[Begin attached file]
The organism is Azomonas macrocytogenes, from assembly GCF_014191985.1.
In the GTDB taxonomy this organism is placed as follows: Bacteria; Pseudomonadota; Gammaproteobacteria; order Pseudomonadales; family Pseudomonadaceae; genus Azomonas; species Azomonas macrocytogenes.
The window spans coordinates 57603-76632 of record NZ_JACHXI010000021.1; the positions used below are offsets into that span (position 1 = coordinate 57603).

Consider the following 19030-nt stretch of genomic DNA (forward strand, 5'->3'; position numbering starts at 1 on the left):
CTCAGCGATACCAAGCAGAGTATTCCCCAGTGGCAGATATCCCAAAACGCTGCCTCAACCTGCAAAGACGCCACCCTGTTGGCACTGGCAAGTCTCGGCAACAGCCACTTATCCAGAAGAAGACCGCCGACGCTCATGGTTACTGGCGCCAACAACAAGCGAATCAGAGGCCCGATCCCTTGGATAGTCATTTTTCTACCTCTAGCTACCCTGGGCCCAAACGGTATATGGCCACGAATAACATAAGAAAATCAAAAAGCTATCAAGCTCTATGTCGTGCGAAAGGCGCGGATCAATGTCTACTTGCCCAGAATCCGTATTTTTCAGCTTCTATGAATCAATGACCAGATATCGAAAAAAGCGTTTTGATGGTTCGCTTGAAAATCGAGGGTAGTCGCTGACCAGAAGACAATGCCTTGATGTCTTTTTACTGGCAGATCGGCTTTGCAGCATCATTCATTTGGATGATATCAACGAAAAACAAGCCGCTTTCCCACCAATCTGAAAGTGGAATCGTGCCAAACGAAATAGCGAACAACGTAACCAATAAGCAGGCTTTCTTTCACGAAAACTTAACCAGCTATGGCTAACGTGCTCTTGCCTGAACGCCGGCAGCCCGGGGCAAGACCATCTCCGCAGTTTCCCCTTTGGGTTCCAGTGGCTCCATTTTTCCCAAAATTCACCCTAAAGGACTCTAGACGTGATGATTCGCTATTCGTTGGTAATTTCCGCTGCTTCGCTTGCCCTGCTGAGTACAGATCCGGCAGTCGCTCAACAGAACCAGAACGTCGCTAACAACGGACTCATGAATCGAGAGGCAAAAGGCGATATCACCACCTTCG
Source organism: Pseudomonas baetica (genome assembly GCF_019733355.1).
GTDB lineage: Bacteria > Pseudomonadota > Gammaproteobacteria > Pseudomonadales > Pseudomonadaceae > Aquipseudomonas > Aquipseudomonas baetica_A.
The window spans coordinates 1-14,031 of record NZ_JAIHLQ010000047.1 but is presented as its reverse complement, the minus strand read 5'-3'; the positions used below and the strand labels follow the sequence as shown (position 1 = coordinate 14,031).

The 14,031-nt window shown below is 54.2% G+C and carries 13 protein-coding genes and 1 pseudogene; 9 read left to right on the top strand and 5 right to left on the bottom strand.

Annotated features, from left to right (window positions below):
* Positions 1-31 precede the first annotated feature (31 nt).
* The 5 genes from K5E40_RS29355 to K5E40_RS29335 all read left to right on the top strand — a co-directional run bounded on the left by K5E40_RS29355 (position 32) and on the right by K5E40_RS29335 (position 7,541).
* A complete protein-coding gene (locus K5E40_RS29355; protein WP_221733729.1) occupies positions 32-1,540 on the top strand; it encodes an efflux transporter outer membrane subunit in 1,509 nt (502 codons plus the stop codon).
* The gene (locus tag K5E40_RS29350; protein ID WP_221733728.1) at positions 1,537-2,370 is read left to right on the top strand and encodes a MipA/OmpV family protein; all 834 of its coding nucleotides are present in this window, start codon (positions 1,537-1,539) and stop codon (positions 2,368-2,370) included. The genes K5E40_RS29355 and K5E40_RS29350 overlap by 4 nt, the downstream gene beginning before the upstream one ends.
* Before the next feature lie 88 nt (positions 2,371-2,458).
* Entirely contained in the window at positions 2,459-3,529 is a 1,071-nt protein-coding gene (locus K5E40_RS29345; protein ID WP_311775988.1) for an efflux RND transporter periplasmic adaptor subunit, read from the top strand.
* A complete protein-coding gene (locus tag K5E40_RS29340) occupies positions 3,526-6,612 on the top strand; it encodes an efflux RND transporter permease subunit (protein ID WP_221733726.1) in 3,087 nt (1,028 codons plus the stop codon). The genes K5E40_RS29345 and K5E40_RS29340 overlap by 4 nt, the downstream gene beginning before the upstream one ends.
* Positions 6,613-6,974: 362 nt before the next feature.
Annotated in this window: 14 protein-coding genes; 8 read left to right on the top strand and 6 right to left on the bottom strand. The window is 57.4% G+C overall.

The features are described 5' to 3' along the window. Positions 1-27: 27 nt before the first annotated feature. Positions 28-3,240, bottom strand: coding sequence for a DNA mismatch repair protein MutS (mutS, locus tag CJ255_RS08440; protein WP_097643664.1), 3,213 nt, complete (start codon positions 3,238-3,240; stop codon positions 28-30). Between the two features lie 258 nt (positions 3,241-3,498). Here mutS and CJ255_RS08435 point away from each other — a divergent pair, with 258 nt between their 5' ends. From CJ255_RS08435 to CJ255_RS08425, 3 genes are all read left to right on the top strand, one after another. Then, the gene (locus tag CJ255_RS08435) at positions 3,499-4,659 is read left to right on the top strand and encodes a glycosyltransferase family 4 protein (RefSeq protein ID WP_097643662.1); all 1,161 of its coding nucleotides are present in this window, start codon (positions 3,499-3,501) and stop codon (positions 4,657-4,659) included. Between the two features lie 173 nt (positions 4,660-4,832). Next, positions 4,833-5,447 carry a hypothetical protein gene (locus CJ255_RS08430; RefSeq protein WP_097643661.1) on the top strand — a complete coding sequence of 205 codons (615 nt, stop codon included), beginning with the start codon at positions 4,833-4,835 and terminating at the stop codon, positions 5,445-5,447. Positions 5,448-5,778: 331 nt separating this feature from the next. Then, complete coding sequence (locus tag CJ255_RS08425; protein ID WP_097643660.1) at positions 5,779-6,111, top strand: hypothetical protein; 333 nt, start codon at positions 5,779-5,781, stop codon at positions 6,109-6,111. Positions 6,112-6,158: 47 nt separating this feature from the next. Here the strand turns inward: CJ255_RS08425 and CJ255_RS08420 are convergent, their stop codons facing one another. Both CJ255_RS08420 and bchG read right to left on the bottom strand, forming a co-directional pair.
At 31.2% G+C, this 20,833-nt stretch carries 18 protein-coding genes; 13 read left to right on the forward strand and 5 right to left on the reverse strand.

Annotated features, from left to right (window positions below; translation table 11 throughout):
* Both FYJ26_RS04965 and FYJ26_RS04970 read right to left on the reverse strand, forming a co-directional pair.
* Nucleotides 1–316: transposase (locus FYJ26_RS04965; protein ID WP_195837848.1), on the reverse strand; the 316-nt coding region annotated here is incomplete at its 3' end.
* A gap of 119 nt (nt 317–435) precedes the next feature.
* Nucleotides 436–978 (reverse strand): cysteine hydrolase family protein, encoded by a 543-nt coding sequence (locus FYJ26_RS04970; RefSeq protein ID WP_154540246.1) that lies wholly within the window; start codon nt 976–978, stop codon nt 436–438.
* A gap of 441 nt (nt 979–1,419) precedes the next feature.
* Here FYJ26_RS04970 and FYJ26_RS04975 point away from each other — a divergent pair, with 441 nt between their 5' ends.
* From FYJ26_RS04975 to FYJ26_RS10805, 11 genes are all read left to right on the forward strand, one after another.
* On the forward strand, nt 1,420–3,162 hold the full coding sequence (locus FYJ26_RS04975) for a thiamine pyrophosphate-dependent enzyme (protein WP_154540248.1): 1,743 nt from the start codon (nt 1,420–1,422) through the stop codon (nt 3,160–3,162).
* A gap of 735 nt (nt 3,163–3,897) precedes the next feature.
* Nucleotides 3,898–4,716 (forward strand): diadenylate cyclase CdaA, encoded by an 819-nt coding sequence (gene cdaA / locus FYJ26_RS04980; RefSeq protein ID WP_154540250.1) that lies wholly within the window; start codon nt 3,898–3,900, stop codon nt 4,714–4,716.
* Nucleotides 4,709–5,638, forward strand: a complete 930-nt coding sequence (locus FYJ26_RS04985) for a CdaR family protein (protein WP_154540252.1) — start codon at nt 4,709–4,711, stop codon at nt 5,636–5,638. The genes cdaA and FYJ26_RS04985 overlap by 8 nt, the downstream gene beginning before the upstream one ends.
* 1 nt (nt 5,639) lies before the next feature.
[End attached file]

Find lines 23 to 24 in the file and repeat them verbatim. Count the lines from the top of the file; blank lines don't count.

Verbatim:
* Both FYJ26_RS04965 and FYJ26_RS04970 read right to left on the reverse strand, forming a co-directional pair.
* Nucleotides 1–316: transposase (locus FYJ26_RS04965; protein ID WP_195837848.1), on the reverse strand; the 316-nt coding region annotated here is incomplete at its 3' end.